WT: I think that's something that people very much appreciate about Breitling watches, though, that there is a certain level of performance that they can expect. This high performance is reflected throughout the watch, in every aspect of its mechanical construction and even its design.

SB: The Super Chronomat is interesting to examine here, because it's actually the Chronomat DNA stretched to its highest extent. Last year, when we relaunched the Chronomat, it was all about finding the starting point, the essence of the Chronomat. I would say that it comes down to three main features, in terms of design: the Rouleaux bracelet, the rider tabs and the ogive crown, which was originally designed to look like the nose of an airplane.

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Super Chronomat 44 Four-Year Calendar © Breitling

When I spoke with people who had been with the company a long time and they knew I was working on the Chronomat, they told me about how successful these pieces were 20 years ago, and how their flamboyance — the strap modules, the bright colours, the design details — were very much a part of that success. We extracted that aspect of the Chronomat and brought it into the 21st century, which is why we day the Super Chronomat is the supercharged version of the regular Chronomat. It’s a very capable watch, we used ceramic, we integrated screw-down pushers, brought more complex movements — but also it looks very formal. It exists both in the formal and the technical domains, so it’s really at the crossroads of our brand portfolio.

WT: That brings me to our last question, because I notice we’re running out of time… I want to say that despite the 44mm diameter of the Super Chronomat, which could be considered quite large compared to the average watch launch now, that it seems to be a watch that works equally well on masculine or feminine wrists. It’s really all about the style, and the personality that’s required to pull off a large piece like this. Are there plans to speak to a female audience with this watch? Because the current visuals surrounding this watch are very masculine-oriented, and yet we see during the Breitling Squad Talks, for example, that there is a small but growing community of women who love Breitling and its particular design aesthetic. They don’t necessarily want smaller watches; they appreciate the brand as it is.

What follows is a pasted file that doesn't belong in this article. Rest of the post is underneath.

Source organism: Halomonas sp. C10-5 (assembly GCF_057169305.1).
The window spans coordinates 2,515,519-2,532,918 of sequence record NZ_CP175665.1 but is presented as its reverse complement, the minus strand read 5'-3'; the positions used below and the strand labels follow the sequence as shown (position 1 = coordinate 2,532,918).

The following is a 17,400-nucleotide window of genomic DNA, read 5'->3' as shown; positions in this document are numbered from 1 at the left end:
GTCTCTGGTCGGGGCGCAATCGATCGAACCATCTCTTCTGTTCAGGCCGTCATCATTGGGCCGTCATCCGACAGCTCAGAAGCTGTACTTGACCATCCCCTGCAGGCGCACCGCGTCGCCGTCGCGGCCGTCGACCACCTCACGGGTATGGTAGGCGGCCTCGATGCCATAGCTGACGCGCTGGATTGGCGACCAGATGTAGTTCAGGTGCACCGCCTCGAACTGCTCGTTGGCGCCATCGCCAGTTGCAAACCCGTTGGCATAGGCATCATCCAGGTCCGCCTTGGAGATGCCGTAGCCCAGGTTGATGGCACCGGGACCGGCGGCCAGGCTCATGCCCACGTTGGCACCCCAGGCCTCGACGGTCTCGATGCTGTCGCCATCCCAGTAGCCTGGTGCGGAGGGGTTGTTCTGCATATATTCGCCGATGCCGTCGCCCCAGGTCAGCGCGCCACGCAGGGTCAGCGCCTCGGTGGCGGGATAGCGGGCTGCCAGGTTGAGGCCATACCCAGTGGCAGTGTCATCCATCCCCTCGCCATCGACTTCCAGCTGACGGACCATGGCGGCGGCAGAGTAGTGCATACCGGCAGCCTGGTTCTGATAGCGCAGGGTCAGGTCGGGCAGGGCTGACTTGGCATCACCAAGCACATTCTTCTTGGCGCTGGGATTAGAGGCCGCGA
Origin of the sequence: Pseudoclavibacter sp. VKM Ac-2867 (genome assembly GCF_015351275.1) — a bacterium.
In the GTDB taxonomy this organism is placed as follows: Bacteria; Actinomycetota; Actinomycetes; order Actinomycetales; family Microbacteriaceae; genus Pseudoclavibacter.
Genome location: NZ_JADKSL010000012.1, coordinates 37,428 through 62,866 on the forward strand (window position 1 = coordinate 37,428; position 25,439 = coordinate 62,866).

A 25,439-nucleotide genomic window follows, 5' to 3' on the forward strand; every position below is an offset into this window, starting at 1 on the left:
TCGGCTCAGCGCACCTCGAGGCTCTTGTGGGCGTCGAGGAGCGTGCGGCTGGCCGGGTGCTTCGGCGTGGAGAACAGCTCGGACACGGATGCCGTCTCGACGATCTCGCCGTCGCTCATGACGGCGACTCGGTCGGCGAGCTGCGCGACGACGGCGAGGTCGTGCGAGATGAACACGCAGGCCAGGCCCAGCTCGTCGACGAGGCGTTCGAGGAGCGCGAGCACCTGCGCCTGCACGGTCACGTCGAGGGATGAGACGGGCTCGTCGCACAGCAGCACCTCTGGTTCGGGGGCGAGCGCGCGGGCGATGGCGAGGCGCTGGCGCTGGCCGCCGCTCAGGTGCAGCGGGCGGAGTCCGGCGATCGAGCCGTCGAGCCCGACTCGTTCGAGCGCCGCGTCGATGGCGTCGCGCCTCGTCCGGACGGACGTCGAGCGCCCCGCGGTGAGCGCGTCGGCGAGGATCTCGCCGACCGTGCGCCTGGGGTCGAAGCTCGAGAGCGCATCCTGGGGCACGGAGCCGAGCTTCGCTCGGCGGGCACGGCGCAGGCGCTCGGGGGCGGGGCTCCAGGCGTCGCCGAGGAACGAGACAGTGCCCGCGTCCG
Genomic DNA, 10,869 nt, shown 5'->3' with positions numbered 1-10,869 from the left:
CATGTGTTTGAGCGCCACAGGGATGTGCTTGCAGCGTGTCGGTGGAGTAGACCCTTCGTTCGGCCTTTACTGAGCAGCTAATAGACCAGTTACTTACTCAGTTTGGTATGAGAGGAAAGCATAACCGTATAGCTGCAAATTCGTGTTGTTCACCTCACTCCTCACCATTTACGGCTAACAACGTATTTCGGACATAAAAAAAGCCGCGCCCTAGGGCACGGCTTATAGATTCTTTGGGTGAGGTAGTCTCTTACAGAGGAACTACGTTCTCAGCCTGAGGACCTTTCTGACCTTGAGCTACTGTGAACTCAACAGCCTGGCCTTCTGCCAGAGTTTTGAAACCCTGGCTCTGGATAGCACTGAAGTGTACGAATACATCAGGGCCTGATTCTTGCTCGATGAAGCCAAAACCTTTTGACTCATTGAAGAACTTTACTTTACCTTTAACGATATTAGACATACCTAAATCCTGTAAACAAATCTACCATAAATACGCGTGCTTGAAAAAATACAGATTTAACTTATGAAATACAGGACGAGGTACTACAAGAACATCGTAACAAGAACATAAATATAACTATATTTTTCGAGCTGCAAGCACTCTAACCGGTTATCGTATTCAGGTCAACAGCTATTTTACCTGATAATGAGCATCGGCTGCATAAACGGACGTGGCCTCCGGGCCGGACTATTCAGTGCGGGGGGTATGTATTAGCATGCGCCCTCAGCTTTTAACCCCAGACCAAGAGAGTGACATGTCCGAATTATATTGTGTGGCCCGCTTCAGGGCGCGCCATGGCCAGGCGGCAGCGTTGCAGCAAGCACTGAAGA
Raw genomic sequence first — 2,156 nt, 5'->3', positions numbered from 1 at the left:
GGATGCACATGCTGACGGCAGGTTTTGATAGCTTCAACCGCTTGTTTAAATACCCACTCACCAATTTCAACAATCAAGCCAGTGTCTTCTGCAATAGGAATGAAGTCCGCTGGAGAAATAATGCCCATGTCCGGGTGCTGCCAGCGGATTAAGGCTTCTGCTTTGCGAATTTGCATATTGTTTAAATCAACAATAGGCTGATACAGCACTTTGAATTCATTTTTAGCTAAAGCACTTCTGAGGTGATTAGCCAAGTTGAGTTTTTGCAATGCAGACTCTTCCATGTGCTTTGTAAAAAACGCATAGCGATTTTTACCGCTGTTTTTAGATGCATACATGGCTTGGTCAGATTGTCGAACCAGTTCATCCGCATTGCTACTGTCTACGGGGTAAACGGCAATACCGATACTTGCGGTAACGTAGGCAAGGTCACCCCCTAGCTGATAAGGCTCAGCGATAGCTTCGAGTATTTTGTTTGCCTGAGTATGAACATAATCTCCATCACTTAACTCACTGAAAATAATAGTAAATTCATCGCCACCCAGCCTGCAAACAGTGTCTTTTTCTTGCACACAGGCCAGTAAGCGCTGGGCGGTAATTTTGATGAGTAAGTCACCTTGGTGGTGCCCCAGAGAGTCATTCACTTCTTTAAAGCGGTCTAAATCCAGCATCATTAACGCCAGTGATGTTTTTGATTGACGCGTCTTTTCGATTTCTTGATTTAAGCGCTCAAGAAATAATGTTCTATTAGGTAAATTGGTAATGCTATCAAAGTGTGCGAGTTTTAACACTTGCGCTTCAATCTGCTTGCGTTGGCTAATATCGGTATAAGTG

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Super Chronomat 44 Four-Year Calendar © Breitling

SB: Yes, yes and yes, totally. We see this more and more. One thing to remember is that Breitling is a brand that has always been on the larger side of things, even historically speaking. When you make technical, high-performance watches, you need space and volume in order to have good readability. That’s also where this association with the colours black and yellow comes from, because it’s the most readable ratio in terms of colour imagery.

We still have a long way to go with women, since you know that our main audience has traditionally been men. But when we design now, we no longer design with men or women in mind. Instead we offer different sizes and work on things like ergonomics and fit. Personally, I would choose the 36mm Chronomat for myself, and I see some of my male colleagues come into the office wearing pieces that are between 34 and 36mm in case diameter. It goes to both ends of the spectrum for men and women. In terms of our visual communication, you will see — we’re getting there.